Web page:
DONE, Thomas (c.1651-1703), of Park Street (Queen Anne's Gate), Westminster.

Published in The History of Parliament: the House of Commons 1660-1690, ed. B.D. Henning, 1983
Available from Boydell and Brewer

Family and Education

b. c.1651, 6th s. of Sir Ralph Done (d.1660) of Duddon, Cheshire, being 3rd s. by 2nd w. Elizabeth, da. of Sir John Savage of Clifton, Cheshire. educ. L. Inn 1672; G. Inn 1672, called 1677. m. lic. 2 July 1678, aged 27, Jane, da. of Sir Thomas Griffith, merchant, of Bishopsgate, London, 1s. 3da.1

Offices Held

Auditor of imprests 1677-d.; commr. of inquiry into abuses in the Mint 1678; j.p. Westminster 1682-9; commr. for assessment, Mdx. and Westminster 1689-90.2


Done was descended from a cadet branch of a family established in Cheshire since the 13th century. His great-uncle sat for the county in 1593. His father, a Royalist, was taken prisoner at Nantwich in 1644, but was not required to compound for his estate. After qualifying as a barrister, Done obtained a grant for life of an Exchequer office, valued at £1,000 p.a. or more and served on the jury which awarded the Duke of York £10,000 for scandalum magnatum against Titus Oates. He was elected for Newtown on the government interest in 1685, and became a very active Member of James II’s Parliament, serving on 19 committees, including that to recommend expunctions from the Journals. He took the chair for the inspection of the disbandment accounts. In the second session he was instructed with Charles Bonython to see that the streets between Temple Bar and Westminster Hall were kept clear for Members to pass to and from the House, and he presented a petition against a defaulting banker. Although he was clearly a strong Anglican, he was one of the Middlesex justices who asked for a dispensation in 1687. He was on the jury which acquitted the Seven Bishops; nevertheless he was told on 15 Sept. 1688 that ‘the King thinks fit you should stand for Newtown’, and recommended by Sunderland to Sir Robert Holmes as court candidate. He was duly returned at the general election after the King’s flight.3

Done was again a very active Member in the Convention, being appointed to 57 committees and acting as teller in six divisions. He was one of the Members appointed to thank Burnet for his sermon on the day of thanksgiving, Jan. 1689. As one of the champions of the Church, he was sent with William Leveson Gower to thank the archbishops for the steadfast refusal of most of the Anglican clergy to read the Declaration of Indulgence. A Tory, he voted to agree with the Lords that the throne was not vacant. The accounts of the Treasury solicitors of the previous reign were in his hands, and on 22 Feb. 1689 he was added to the committee to search for evidence of tampering with the courts of justice. He was appointed to the committees to inquire into the authors and advisers of recent grievances, to bring in the first mutiny bill, to draft new oaths of supremacy and allegiance, to repeal the Corporations Act and to prepare a comprehension bill. Although he was not named to the committee to draw up the address of thanks for the King’s message of 12 Apr. on religion, he took the chair and presented the report, and on 16 Apr. was sent to the Lords to agree to their amendments. On 6 May he acted as teller for the unsuccessful motion that the auditor of the receipt should be paid £4,000 for his pains over the poll-tax. He was also teller for putting the Tory motion to replace the word ‘hereafter’ in the Bill of Rights. He was proposed as chairman of the grand committee on the bill of indemnity, but was defeated by Sir Thomas Littleton, 3rd Bt. He was appointed to the committee for the toleration bill, but acted as teller against reading the London petition for admitting dissenters to office. He took the chair in the committee to consider the petition from the creditors of the army, but although the report was said to be ready at the end of May he did not present it till 28 June, when the petitioners had promised him a gratuity of 1d. in the £ on their claims. On 19 Aug. he was sent to the Lords to desire a conference on the bill for the better recovery of tithe.4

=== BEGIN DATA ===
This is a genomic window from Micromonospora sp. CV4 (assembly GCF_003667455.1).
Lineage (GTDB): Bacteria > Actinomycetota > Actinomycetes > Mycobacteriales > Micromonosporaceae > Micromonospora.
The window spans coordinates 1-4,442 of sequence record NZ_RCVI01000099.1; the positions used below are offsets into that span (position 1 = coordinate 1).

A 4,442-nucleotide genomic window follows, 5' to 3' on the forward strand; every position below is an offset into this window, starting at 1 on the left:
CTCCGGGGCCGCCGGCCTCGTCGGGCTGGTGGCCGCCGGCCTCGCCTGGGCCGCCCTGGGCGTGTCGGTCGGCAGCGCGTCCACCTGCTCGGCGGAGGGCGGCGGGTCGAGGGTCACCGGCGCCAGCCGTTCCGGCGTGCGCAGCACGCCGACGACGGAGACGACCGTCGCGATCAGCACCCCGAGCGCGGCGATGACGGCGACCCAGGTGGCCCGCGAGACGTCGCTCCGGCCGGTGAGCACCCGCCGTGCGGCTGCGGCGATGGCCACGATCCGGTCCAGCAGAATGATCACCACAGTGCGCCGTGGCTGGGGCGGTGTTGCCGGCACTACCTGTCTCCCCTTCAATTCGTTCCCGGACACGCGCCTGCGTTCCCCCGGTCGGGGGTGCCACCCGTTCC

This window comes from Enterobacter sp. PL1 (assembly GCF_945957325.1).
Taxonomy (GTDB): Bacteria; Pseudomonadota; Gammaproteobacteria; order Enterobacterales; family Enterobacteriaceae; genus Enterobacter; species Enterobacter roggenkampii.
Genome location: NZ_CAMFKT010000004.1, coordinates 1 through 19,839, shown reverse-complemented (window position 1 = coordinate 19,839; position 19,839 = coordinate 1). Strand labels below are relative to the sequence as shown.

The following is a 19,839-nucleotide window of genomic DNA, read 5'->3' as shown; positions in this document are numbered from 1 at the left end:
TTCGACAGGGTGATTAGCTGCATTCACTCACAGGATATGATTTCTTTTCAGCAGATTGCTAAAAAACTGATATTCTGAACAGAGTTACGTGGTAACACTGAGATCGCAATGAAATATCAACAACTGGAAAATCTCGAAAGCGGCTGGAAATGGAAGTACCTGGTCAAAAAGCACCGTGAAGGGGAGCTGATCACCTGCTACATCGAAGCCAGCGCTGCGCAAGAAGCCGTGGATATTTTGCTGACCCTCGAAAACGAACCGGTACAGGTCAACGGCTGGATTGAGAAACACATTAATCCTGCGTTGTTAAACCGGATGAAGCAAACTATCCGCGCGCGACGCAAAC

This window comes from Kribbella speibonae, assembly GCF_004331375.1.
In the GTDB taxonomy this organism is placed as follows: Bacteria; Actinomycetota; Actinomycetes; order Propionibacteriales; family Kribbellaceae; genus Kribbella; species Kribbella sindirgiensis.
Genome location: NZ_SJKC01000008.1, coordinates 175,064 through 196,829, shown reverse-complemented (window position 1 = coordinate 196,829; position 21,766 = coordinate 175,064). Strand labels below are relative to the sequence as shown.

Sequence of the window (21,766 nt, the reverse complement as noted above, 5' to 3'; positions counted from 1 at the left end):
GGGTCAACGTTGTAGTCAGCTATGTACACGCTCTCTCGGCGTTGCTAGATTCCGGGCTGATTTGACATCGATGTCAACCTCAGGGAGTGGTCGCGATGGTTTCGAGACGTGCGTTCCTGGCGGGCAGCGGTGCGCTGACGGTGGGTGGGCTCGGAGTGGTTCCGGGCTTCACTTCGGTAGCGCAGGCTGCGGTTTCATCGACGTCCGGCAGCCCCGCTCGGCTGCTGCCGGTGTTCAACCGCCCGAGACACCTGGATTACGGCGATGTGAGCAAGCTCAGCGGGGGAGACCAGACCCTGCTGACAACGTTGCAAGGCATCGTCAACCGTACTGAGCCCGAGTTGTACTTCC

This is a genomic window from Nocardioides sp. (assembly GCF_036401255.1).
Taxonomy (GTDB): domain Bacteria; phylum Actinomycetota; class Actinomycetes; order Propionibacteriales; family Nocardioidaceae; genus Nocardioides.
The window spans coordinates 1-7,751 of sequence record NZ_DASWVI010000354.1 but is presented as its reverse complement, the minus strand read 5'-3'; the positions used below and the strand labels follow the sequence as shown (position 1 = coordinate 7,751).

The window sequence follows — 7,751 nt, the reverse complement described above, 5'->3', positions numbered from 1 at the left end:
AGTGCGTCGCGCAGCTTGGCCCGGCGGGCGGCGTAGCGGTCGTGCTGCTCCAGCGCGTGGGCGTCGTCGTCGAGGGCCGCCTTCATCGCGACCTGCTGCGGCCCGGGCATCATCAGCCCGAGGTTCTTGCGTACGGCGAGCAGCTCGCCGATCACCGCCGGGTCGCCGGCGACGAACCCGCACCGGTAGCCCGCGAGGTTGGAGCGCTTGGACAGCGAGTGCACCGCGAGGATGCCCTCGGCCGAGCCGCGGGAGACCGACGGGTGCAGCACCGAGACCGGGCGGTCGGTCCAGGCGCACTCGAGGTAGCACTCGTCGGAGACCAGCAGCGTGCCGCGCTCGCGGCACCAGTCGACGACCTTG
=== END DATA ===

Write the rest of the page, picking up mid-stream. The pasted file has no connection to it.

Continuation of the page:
When the House reassembled on 19 Oct. Done seconded the motion of (Sir) Joseph Tredenham for an adjournment to Monday week. He was appointed to the committees to inspect war expenditure and examine miscarriages. On 30 Dec. he was teller for the unsuccessful motion to debate the Lords’ amendments to the tithe bill. He was sent to desire Dr Scott to preach to the House on the anniversary of Charles I’s execution. He continued to represent Newtown as a Tory in the next two Parliaments. His refusal to sign the Association, however, caused some surprise. He died in January 1703.5

Ref Volumes: 1660-1690

Author: Paula Watson


  • 1. Ormerod, Cheshire, ii. 249; London Mar. Lic. ed. Foster, 411; PCC 5 Degg.
  • 2. Cal. Treas. Bks. v. 627, 641, 791, 810, 986.
  • 3. State Trials, x. 131; CJ, ix. 751; Christ Church Oxf. Evelyn mss, Luttrell, i. 396, 446; CSP Dom. 1687-9, p. 276.
  • 4. CJ, x. 16, 86, 126, 197, 199; Simpson thesis, 175; R. Morrice, Entering Bk. 2, p. 556; Add. 29564, f. 66.
  • 5. Morrice, 3, p. 617; CJ, x. 339; HMC Lords, n.s. ii. 211; Luttrell, v. 258; Cal. Treas. Bks. xviii. 111.